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Discussion Starter · #1 ·
First of all, lets define r/s ratio:

rod length / engine stroke

This makes people think that at a 1.5:1 ratio , the rod is only 50% longer then the crankshaft.

The problem with that is the crank throw is only half the engine stroke.

therefore it should be stated as:

rod length / crank throw

now this same 1.5:1 r/s ratio is 3:1. Sounds a little better doesn't it?

now lets get into angles. The "popular internet argument" is that a lower ratio radically increases rod angles, therefore pushing the piston into the cylinder wall.

Lets compare two popular engines.

first one being the k20, second k24, since it seems most people here are interested in the two.

the k20 has a 3.39 stroke, 1.7" crank throw.
the rod length is 5.985"

the rod to crank throw ratio is 3.52:1

now lets use some high school trig to figure it out. remember SOH CAH TOA?
lets use it to figure out the most extreme rod angle, at 3 oclock and 9 oclock.

the formula to use is cos(theta) = adjacent/hypoteneuse(spelling anyone?)

cosine is simply a button on your calculator(using a computer, hit "View" then
click "scientific".

theta is what we are trying to figure out(it will be the rod angle in degrees)

adjacent is the crank throw(NOT THE STROKE)

hyp is the rod length, center to center obviously

lets plug the #'s

cos(theta) = 1.695 / 5.473

cos(theta) = .3097 blah blah blah...

now "check" the inverse on the calculator and click cos, we have figured out a rod angle of 71.958 degrees.

now lets figure the k24

the stroke is 3.9" crank throw 1.95"

rod length is 5.985"

cos(theta) = 1.95 / 5.985"

cos(theta) = .3258

theta = 70.985

a whole degree.

just for fun lets toss in the f20, with its "awesome rod angle"

I couldn't find exact measurements, but i did find the r/s online at 1.82. We can just double that and inverse it. 1 / 3.64 = 2.74

theta is 74 degrees.

There you have it, 3 degrees between the f20 and the "terrible" k24.
 

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many people think its only 50% longer because it IS 50% longer than the stroke. you wont hear people say "the rod is 3 times longer than half the stroke", which pretty much still means "the rod is 1.5 times longer than the stroke". key word: stroke, not crankshaft, which is why its called rod/stroke ratio.

in your case, it make sense to use half the stroke because you are trying to find the steepest angle which is when the crank creates imaginary right-angle triangle, but that's the only case when we will use the radius of the crank rotation. its simple just to make it rod stroke; why? 1:1 would mean the rod is the exact same length as the stroke; which would probally cause a collision but its possible to get away with that. now a 1:1 "rod/crank throw" would mean a definant collision. as you can see in your own calculations, the R/S ratio is simply a ratio; not a calculation for angle. changing it to Rod/Throw is just going to confuse lots of beginners.

also, the rod angle doesnt included the piston speed which is one of the reasons the k24 is under alot of stress when revved high. theres a calculator on SlowGT that shows the various loads and acceleration the engine sees throughout the crankshaft rotation at a given RPM.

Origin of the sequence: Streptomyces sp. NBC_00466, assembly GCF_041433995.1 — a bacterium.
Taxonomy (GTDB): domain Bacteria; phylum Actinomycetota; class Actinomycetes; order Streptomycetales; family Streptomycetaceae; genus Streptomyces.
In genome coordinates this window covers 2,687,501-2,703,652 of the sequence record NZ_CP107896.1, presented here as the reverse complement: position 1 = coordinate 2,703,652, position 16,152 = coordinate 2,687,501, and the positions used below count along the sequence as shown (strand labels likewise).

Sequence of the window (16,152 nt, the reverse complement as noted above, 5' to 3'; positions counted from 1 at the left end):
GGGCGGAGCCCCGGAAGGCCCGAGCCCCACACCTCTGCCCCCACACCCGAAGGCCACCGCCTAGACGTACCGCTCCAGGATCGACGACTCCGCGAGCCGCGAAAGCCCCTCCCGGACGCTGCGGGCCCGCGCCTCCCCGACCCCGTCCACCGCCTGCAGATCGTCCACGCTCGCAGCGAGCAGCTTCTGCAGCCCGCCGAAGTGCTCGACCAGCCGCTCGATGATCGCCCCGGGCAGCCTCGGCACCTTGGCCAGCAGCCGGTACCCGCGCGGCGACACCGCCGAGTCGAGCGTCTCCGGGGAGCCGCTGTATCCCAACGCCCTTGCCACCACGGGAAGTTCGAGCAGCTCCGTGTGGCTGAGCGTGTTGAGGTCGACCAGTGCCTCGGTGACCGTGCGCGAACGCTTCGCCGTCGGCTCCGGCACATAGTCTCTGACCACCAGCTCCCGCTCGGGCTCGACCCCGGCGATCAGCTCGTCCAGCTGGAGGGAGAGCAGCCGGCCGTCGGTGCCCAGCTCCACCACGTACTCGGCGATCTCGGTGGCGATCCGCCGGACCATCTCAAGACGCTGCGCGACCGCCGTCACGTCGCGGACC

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Discussion Starter · #3 ·
any time you have a longer stroke engine, it will make power at lower rpms, period.

HP is what is important, not hitting a certain # of rpms.

besides, compare a k20 to a k24 with the same top end and everything else, you will find they make within a few % of hp at the same piston speed. Who cares if the k24 has a longer stroke. After this "merging" the k20 will be revving too many rpms, the k24 will completely take over.

actually R/S *is* a calculation for angle. take the r/s, double it(for crank throw, not stroke), and inverse it.

the adj/hyp part of the equation is essentialy a ratio, just calculated differently then usuall(its inverted)
 

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The funny thing is that a LOWER r/s can provide some interesting benefits. It all depends on what you want to use the motor for.
 

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I'm def no engine builder and starting to learn more about r/s ratios. I'm currently in the planning phase of my allmotor race engine build. Reliability is not key but still a factor. I've had an idea of using a K20 block with a 90mm x 102mm setup. From a r/s stand point this doesnt sound to great as far as what I'm learning but then again I've been told by a couple well know people that it sounds like it should make a good motor. Also, I'm trying to get the most out the motor and stay with in the guidelines of the NHRA's 2.6 liter. Was figured out for me that this setup would be 2595cc. To the best of my knowledge so far sounds like the motor will make good HP and torque down low and we'll have to dyno it to see about peak rpm's. Would like to hear comments good or bad and why you think that way.
 

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You have to take into consideration dwell time with rod length and stroke.

R/S is not an end all for perfect engines. You'll notice alot of race cars run a very low R/S.
 

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I once worked out the effect of R/S on the dwell time. For a R/S change from 1.5 to 1.75 theres such as small effect on the dwell time its hard to see where it could change performance. Lets say at 12deg after TDC a R/S of 1.5 gives 2mm displacement from TDC. For a R/S of 1.75 you will get the 2mm after 13deg.

From what I understood of the advantages of a longer R/S, you can advance the ignition to achieve the same chamber pressures because of the longer dwell time. But by my calcs, you could only advance ignition by 1 deg. So for tuning an engine on pump gas even, where is the advantage in power by using a higher R/S?? (Obviously ignoring wear here)